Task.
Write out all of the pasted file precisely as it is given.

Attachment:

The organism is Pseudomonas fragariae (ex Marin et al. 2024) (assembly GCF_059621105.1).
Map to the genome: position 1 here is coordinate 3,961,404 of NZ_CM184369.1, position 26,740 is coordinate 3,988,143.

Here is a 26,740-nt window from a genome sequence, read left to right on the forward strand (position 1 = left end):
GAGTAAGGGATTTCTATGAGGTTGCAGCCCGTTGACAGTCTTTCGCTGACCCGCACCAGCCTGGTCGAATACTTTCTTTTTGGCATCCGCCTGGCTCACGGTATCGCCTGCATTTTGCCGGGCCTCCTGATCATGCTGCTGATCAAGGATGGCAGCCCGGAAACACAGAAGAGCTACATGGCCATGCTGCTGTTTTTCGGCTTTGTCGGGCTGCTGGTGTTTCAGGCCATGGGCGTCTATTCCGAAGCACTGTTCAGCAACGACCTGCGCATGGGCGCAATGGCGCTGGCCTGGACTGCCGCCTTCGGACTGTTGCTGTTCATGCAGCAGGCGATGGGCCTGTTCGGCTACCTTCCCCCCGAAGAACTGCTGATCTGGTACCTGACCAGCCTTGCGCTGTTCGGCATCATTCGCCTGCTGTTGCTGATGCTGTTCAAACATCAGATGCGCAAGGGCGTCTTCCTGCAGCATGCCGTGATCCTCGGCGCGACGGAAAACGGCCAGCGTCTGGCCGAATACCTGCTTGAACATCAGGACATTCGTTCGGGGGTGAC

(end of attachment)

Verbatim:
The organism is Pseudomonas fragariae (ex Marin et al. 2024) (assembly GCF_059621105.1).
Map to the genome: position 1 here is coordinate 3,961,404 of NZ_CM184369.1, position 26,740 is coordinate 3,988,143.

Here is a 26,740-nt window from a genome sequence, read left to right on the forward strand (position 1 = left end):
GAGTAAGGGATTTCTATGAGGTTGCAGCCCGTTGACAGTCTTTCGCTGACCCGCACCAGCCTGGTCGAATACTTTCTTTTTGGCATCCGCCTGGCTCACGGTATCGCCTGCATTTTGCCGGGCCTCCTGATCATGCTGCTGATCAAGGATGGCAGCCCGGAAACACAGAAGAGCTACATGGCCATGCTGCTGTTTTTCGGCTTTGTCGGGCTGCTGGTGTTTCAGGCCATGGGCGTCTATTCCGAAGCACTGTTCAGCAACGACCTGCGCATGGGCGCAATGGCGCTGGCCTGGACTGCCGCCTTCGGACTGTTGCTGTTCATGCAGCAGGCGATGGGCCTGTTCGGCTACCTTCCCCCCGAAGAACTGCTGATCTGGTACCTGACCAGCCTTGCGCTGTTCGGCATCATTCGCCTGCTGTTGCTGATGCTGTTCAAACATCAGATGCGCAAGGGCGTCTTCCTGCAGCATGCCGTGATCCTCGGCGCGACGGAAAACGGCCAGCGTCTGGCCGAATACCTGCTTGAACATCAGGACATTCGTTCGGGGGTGAC